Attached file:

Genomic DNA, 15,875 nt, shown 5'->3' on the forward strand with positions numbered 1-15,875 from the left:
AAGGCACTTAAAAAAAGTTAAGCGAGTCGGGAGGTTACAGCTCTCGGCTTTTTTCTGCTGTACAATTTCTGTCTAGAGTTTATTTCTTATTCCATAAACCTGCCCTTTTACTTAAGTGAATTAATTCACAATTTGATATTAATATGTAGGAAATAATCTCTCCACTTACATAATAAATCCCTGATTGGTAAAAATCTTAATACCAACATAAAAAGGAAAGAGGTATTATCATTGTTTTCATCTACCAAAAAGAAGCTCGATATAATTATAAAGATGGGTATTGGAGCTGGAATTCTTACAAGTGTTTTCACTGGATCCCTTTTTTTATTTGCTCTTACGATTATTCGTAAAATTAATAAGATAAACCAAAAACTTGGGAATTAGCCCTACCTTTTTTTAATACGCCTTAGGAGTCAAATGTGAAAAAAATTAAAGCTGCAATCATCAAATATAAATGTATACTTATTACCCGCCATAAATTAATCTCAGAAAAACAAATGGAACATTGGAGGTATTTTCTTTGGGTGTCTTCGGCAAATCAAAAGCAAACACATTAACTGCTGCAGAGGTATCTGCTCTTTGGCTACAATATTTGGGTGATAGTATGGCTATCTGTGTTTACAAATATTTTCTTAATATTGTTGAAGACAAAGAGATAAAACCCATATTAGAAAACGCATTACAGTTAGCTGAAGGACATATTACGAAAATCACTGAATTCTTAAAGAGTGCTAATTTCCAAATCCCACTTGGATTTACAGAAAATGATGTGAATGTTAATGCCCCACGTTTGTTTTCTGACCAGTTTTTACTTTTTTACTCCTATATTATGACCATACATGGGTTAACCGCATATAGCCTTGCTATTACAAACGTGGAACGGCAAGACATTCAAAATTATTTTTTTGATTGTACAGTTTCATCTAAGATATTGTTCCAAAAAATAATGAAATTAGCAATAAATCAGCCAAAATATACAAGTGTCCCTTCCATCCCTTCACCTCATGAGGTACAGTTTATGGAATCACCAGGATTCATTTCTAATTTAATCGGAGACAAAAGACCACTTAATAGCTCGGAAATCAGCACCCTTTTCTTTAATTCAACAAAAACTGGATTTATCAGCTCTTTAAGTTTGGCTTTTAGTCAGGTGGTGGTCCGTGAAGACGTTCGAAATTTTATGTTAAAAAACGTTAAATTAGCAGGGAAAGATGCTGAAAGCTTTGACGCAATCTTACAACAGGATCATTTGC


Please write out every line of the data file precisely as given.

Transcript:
Genomic DNA, 15,875 nt, shown 5'->3' on the forward strand with positions numbered 1-15,875 from the left:
AAGGCACTTAAAAAAAGTTAAGCGAGTCGGGAGGTTACAGCTCTCGGCTTTTTTCTGCTGTACAATTTCTGTCTAGAGTTTATTTCTTATTCCATAAACCTGCCCTTTTACTTAAGTGAATTAATTCACAATTTGATATTAATATGTAGGAAATAATCTCTCCACTTACATAATAAATCCCTGATTGGTAAAAATCTTAATACCAACATAAAAAGGAAAGAGGTATTATCATTGTTTTCATCTACCAAAAAGAAGCTCGATATAATTATAAAGATGGGTATTGGAGCTGGAATTCTTACAAGTGTTTTCACTGGATCCCTTTTTTTATTTGCTCTTACGATTATTCGTAAAATTAATAAGATAAACCAAAAACTTGGGAATTAGCCCTACCTTTTTTTAATACGCCTTAGGAGTCAAATGTGAAAAAAATTAAAGCTGCAATCATCAAATATAAATGTATACTTATTACCCGCCATAAATTAATCTCAGAAAAACAAATGGAACATTGGAGGTATTTTCTTTGGGTGTCTTCGGCAAATCAAAAGCAAACACATTAACTGCTGCAGAGGTATCTGCTCTTTGGCTACAATATTTGGGTGATAGTATGGCTATCTGTGTTTACAAATATTTTCTTAATATTGTTGAAGACAAAGAGATAAAACCCATATTAGAAAACGCATTACAGTTAGCTGAAGGACATATTACGAAAATCACTGAATTCTTAAAGAGTGCTAATTTCCAAATCCCACTTGGATTTACAGAAAATGATGTGAATGTTAATGCCCCACGTTTGTTTTCTGACCAGTTTTTACTTTTTTACTCCTATATTATGACCATACATGGGTTAACCGCATATAGCCTTGCTATTACAAACGTGGAACGGCAAGACATTCAAAATTATTTTTTTGATTGTACAGTTTCATCTAAGATATTGTTCCAAAAAATAATGAAATTAGCAATAAATCAGCCAAAATATACAAGTGTCCCTTCCATCCCTTCACCTCATGAGGTACAGTTTATGGAATCACCAGGATTCATTTCTAATTTAATCGGAGACAAAAGACCACTTAATAGCTCGGAAATCAGCACCCTTTTCTTTAATTCAACAAAAACTGGATTTATCAGCTCTTTAAGTTTGGCTTTTAGTCAGGTGGTGGTCCGTGAAGACGTTCGAAATTTTATGTTAAAAAACGTTAAATTAGCAGGGAAAGATGCTGAAAGCTTTGACGCAATCTTACAACAGGATCATTTGC